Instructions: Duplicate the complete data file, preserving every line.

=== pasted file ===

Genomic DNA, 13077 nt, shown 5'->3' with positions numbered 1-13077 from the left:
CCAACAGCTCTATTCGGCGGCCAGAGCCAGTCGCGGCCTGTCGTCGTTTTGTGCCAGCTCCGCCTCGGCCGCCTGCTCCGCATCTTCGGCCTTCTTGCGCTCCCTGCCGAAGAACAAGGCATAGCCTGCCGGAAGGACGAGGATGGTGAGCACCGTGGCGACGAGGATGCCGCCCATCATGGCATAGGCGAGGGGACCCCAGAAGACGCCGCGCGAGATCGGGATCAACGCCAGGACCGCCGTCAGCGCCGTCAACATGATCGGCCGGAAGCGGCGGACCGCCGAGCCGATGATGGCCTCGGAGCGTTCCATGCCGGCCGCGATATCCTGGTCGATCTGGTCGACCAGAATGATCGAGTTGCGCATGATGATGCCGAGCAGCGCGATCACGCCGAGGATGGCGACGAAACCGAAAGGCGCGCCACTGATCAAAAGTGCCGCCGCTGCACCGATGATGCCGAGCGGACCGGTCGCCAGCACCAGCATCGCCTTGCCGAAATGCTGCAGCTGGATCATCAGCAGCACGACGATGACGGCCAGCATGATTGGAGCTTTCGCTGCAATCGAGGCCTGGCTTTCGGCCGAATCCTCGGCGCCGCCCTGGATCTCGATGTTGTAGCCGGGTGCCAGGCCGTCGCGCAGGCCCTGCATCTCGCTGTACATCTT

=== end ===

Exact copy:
Genomic DNA, 13077 nt, shown 5'->3' with positions numbered 1-13077 from the left:
CCAACAGCTCTATTCGGCGGCCAGAGCCAGTCGCGGCCTGTCGTCGTTTTGTGCCAGCTCCGCCTCGGCCGCCTGCTCCGCATCTTCGGCCTTCTTGCGCTCCCTGCCGAAGAACAAGGCATAGCCTGCCGGAAGGACGAGGATGGTGAGCACCGTGGCGACGAGGATGCCGCCCATCATGGCATAGGCGAGGGGACCCCAGAAGACGCCGCGCGAGATCGGGATCAACGCCAGGACCGCCGTCAGCGCCGTCAACATGATCGGCCGGAAGCGGCGGACCGCCGAGCCGATGATGGCCTCGGAGCGTTCCATGCCGGCCGCGATATCCTGGTCGATCTGGTCGACCAGAATGATCGAGTTGCGCATGATGATGCCGAGCAGCGCGATCACGCCGAGGATGGCGACGAAACCGAAAGGCGCGCCACTGATCAAAAGTGCCGCCGCTGCACCGATGATGCCGAGCGGACCGGTCGCCAGCACCAGCATCGCCTTGCCGAAATGCTGCAGCTGGATCATCAGCAGCACGACGATGACGGCCAGCATGATTGGAGCTTTCGCTGCAATCGAGGCCTGGCTTTCGGCCGAATCCTCGGCGCCGCCCTGGATCTCGATGTTGTAGCCGGGTGCCAGGCCGTCGCGCAGGCCCTGCATCTCGCTGTACATCTT